As noted in the Introduction, there were two editions of Exile’s Return. The first appeared in June 1934 and was published by W. W. Norton and Company. The second, revised edition appeared in June 1951 and was published by Viking Press. (The U.K. publication of the 1951 revised edition, by Bodley Head, did not appear until 1961.)
The 1934 edition of Exile’s Return was subtitled “A Narrative of Ideas.” In 1951, the book’s subtitle was “A Literary Odyssey of the 1920s.” The 1934 edition bore no dedication, while the 1951 edition was dedicated to Muriel, Cowley’s second wife, whom he married in 1932.
The 1934 edition contained seven chapters; the 1951 edition contained eight. The difference between the two editions is largely a matter of the organization of material.
The seventh and last chapter of the 1934 edition, entitled “No Escape,” was broken into four subsections: “Connecticut Valley,” “Political Interlude,” “The Story of a Suicide,” and “To Die at the Right Time.” The seventh chapter of the 1951 edition, entitled “The Age of Islands,” includes new material on Sacco and Vanzetti (“Charlestown Prison”) and Hart Crane (“The Roaring Boy”), and some transitional material that did not appear in the 1934 edition. Five and a half pages at the beginning and three pages at the end of the 1934 chapter seven subsection “Political Interlude” were omitted in the 1951 edition; the rest of the subsection was absorbed into the 1951 chapter seven subsection “No Escape.” The eighth chapter of the 1951 edition, “Echoes of a Suicide,” essentially reorganized the material on Harry Crosby already presented in the 1934 edition.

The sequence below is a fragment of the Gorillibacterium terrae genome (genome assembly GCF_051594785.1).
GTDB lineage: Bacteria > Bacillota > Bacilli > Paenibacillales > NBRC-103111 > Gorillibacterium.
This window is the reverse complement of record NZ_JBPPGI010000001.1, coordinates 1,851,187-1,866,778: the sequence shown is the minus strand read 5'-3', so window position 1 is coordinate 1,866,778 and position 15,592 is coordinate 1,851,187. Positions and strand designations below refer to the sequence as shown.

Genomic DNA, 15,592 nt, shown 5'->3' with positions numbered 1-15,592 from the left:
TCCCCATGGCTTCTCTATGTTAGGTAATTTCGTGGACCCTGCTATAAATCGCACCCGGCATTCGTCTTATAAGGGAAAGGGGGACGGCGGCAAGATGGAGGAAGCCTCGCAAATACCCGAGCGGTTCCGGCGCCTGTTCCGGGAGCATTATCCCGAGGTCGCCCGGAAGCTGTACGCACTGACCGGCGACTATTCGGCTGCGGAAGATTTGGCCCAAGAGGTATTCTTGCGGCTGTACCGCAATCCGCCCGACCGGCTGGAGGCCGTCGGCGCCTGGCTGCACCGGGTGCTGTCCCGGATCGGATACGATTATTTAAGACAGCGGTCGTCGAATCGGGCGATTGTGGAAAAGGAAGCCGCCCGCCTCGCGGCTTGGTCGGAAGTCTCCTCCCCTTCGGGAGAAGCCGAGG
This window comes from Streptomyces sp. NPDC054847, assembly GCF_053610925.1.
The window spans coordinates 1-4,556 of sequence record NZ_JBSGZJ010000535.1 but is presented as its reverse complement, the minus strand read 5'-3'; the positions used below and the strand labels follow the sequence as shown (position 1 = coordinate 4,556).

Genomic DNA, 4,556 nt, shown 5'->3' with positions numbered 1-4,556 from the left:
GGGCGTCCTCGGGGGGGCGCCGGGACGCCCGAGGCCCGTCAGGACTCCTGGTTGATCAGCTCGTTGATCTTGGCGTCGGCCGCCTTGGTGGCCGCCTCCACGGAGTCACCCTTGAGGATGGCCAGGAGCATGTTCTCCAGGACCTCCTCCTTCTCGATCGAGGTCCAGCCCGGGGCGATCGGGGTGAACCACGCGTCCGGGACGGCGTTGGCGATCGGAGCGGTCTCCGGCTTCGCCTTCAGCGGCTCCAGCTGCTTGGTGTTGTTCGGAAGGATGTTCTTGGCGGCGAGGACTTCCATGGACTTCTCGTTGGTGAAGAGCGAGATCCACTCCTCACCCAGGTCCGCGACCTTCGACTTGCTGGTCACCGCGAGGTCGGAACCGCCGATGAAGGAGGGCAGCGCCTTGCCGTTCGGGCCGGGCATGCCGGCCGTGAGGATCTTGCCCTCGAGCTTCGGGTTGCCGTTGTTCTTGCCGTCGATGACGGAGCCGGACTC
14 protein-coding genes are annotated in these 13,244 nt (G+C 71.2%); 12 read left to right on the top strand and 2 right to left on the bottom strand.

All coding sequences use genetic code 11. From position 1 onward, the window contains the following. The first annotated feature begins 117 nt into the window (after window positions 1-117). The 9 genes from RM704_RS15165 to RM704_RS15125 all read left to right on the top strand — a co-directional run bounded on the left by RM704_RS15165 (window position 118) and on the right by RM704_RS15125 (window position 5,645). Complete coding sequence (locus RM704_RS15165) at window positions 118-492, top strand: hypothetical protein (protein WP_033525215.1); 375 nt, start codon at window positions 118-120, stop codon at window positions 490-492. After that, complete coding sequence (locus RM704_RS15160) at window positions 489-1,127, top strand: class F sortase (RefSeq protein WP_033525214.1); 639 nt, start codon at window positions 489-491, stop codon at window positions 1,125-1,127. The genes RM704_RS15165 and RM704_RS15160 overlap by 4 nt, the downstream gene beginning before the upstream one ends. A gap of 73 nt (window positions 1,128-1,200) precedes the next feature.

Beyond this, the major differences between the two editions are the replacement of the 1934 epilogue, “Yesterday and Tomorrow” (which is appended to this edition), with the 1951 epilogue, “New Year’s Eve” (some part of which appeared in the 1934 edition), the rewriting of the prologue, and the addition of the appendix entitled “Years of Birth.”
The other revisions, though numerous, are matters of style. Occasionally, as with the expansion of the section “Historical Parallel,” Cowley added a post—World War II perspective on the Soviet Union. In the main, Cowley’s 1951 revisions were those of a writer honing his prose to sharpness.
Prologue: The Lost Generation